A peer support group model used as a resource for facilitating the mourning process among bereaved adolescents has been suggested by a number of authors (Cornell & Pack, 1993; Kandt, 1994; Keitel et al., 1998; Quarmby, 1993; Wolfert, 1997). However, few models exist for conducting such groups in a school setting. Obviously, grief is a complex process that takes time and energy as everyone moves through their own pace regarding strategies and issues. However, two short-term models in school settings are summarized below.
Moore and Herlihy (1993) recommended a group model for adolescents who had lost a parent. Their design included a 6-week group of six to eight members for weekly 60-minute to 90-minute sessions. The sessions focused on a discussion of various individual experiences in the grieving process. They found that adolescents preferred interaction with peers in the familiar context of the school environment to individual counseling. Since adolescents have a more difficult time grieving than adults, they found that using some structure and themes was beneficial for this age group. The group sessions were very structured and included the following content: (a) sharing the event, (b) mini-sessions on stages of grieving such as Kubler-Ross's (1969) stages of grieving, (c) events after death, (d) special concern of the changing family, (e) family rituals and holidays, and (f) termination. Although these groups were short term, Moore and Herlihy (1993) found them to be beneficial to students and very manageable in a school setting.
Similarly, Kandt (1994) presented a short-term support group for grieving adolescents. Although it was not specifically designed for adolescents grieving the death of a parent, it does at least provide another school-based support model. An eight-session bereavement support group focused on issues surrounding the loss and provided opportunities for further exploration. Again, this group model was highly structured and included the following content sessions: (a) establish norms and procedures and have participants share the loss experience, (b) share keepsakes identified with the deceased, (c) provide adolescents with opportunities to tell their stories while receiving education about death and dying issues, (d) deal with concerns which often include final rites, special occasions, and unfinished business with the deceased; (e) summary evaluation and a closure celebration; and (f) a final meeting one month after termination to serve as an opportunity to share how they were getting along and decide on any referrals for more long-term counseling.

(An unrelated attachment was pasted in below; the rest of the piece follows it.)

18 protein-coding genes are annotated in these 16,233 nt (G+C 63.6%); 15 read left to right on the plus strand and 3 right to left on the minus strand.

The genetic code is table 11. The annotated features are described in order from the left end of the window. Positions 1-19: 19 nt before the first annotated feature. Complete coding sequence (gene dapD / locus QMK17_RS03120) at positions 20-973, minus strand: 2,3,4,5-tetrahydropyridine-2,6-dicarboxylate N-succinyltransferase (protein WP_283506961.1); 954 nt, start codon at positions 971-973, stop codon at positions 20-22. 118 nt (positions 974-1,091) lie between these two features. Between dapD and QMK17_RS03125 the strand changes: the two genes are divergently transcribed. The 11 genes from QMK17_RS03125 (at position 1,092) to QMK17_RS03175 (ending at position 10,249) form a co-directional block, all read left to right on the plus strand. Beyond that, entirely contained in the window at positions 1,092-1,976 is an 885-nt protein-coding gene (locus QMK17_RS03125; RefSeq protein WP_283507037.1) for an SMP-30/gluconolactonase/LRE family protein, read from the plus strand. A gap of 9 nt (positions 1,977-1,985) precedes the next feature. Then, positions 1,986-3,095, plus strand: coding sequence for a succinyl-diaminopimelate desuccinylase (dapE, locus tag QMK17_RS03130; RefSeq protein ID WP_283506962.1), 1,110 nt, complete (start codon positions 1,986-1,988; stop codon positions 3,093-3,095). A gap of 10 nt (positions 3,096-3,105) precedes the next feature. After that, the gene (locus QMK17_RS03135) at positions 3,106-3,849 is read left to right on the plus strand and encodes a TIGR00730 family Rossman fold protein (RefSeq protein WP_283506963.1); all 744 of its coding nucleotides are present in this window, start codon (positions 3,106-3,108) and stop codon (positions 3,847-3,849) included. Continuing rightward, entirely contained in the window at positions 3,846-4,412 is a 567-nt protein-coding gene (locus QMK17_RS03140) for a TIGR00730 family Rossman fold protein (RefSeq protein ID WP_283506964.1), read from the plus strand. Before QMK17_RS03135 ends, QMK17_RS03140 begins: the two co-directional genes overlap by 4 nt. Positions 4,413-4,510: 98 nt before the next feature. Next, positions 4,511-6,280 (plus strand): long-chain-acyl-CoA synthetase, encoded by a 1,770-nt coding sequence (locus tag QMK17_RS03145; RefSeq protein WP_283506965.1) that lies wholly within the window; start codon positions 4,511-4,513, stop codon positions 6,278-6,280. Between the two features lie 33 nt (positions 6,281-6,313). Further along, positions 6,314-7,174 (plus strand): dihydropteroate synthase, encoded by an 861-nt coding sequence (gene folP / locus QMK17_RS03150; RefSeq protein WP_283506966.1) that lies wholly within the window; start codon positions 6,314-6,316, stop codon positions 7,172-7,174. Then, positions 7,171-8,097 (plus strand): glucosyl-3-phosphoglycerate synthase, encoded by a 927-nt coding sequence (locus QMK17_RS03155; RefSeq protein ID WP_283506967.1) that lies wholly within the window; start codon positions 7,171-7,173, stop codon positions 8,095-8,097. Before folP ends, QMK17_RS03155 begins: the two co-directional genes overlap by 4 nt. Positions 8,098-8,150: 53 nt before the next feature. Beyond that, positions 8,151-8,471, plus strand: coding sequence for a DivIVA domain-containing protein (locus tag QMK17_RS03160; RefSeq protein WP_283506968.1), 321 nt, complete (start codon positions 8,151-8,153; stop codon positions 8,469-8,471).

If the surviving father proves to be emotionally unavailable and unsupportive of the adolescent's grief, the counselor could step in and act as a temporary parental substitute (Rosen, 1991). The counselor may act as a parental figure who provides the support, nurturance, and guidance that the "parentless" adolescent requires for healthy developmental progression. A female counselor may be particularly effective in this respect since she might act as a temporary replacement for the mother-figure. The bereaved daughter, in particular, might be able to use the female counselor, via the transference relationship, to resolve issues of guilt or ambivalence towards her deceased mother.